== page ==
Now you’re acquainted with the positive points of pebble shower floors: variety, usefulness, ease, and price. But what about the downsides? Before you consider buying and installing rock tile shower flooring, be sure to note the cons. Stone floors require lots of upkeep, don’t work well with all water types, and break down faster than other materials.
While pebble shower floors don’t scratch or break easily, they still have a handful of maintenance issues that homeowners must accommodate.
When you first install a stone surface in the bathroom, you’ll notice that due to the varied sizes and shapes, they are difficult to grout. You also have to use far more grouting material to do an adequate job, and every time you re-grout, you must repeat the entire process.
Pebble floors are highly susceptible to gaps in the sealant, so owners typically reseal every six months. That means you have to undertake the tedious grouting process twice yearly. Add on inspecting the floor, waterproofing, and retouching, and the maintenance process grows even longer and more expensive.
Furthermore, if you aren’t vigilant about maintaining the grout, mold can easily grow on or between the pebbles, which is difficult to clean.
If you’re looking for a low-maintenance shower floor, try acrylic or properly sealed marble. Both materials are highly mold resistant and easy to clean. They’re also resistant to chipping and scratching.
Susceptible to Hard Water & Mold
Pebble flooring is picky about the type of water your shower uses, so they aren’t suitable for every area. This is chief among the pebble tile shower floor problems, though it's really more of an annoyance that can be alleviated with regular cleaning.
While soft water doesn’t cause much of an issue, hard water leaves a chalky residue on the stones. Cleaning it off is a tedious process that you can only accomplish by hand, so the best way to deal with it is to prevent it by wiping down the shower after each use. However, doing that takes a lot of time, especially since other materials don’t encounter the same issue.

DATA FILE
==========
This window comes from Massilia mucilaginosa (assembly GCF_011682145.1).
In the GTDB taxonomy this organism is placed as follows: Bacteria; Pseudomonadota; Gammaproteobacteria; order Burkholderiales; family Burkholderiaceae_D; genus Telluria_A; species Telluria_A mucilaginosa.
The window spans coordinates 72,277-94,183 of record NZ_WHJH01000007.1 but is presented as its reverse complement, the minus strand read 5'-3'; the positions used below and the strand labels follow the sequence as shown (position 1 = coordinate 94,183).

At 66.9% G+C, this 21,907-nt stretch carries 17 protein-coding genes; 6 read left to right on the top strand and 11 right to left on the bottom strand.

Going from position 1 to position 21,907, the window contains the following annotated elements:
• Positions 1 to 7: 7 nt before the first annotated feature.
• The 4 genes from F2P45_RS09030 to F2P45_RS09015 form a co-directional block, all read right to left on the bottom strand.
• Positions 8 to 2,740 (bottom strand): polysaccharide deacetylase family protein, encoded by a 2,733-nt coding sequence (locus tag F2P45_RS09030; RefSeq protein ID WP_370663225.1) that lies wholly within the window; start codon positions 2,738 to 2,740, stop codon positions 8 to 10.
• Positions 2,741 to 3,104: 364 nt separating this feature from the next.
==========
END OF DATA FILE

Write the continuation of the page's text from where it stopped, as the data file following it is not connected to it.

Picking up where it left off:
In addition, mold is an issue for pebble shower floors. Mold resistance varies by type, but rocks from river areas attract it easily. This may limit your stone choices. Even with careful and repeated grouting, washing, and drying, mold will inevitably begin to grow on the stones over time. This makes you more susceptible to those little black worms in the shower (drain fly larvae), too, which will be harder to notice between the pebbles.
Ultimately, the mold mitigation process costs extra sealant, grout, labor, and time. It is the biggest drawback to pebble shower floors, racking up plenty of unforeseen maintenance costs.
Ceramic and porcelain tiles are excellent alternatives to pebble floors. They resist hard water and molding and will not gather a chalky residue.
Wearing Out Quickly
Another thing to consider when weighing pebble shower floor pros and cons is longevity. In showers, they wear out quickly. Usually, stone surfaces last a very long time, but when they encounter erosion from running water, they become more and more susceptible to many problems.
Due to the water grinding down on them, stone floors may change shape slightly over time. Especially if your pebble floor is uneven, the rocks also hold water in crevices easily, wearing out the grout and eroding the edges.
Pebbles require low effort in the beginning but more effort as they reach the end of their lifetime. That means that, at first, regular maintenance won’t be too taxing.
However, as you continually regrout and seal the damaged stones, they will require maintenance more often. Eventually, the cost of getting a new floor will eclipse the cost of repairing your old one.
Thus, while pebble floors are resilient initially, they are not sustainable for long periods. Other materials will easily last ten or fifteen years without needing to be entirely replaced, but pebbles may require changing out in under half that time, requiring access to time, money, and tile removal tools to get the job done.
More Negatives of Pebble Shower Flooring
It's not all just endless happiness once you install this type of shower flooring. Here's all the negatives to consider before embarking on this journey:
- Difficult to clean
- Tough on some people's feet
- Unsealed rocks can retain water
- May need more maintenance
- Design choices are limited
- Non-tile options are complex to install
- Disaster extends to the floor beneath
- Hard water leaves mineral deposits
The Pros & Cons of Pebble Shower Floors Demystified
With each of these pebble shower floor pros and cons in mind, you can make a better decision about what remodeling materials to use. There is no more rustic, natural, and appealing look and feel than a stone floor, but it shows more and more drawbacks over time. However, if you’ve got the time to maintain the surface and reseal it, it can fully transform your shower space.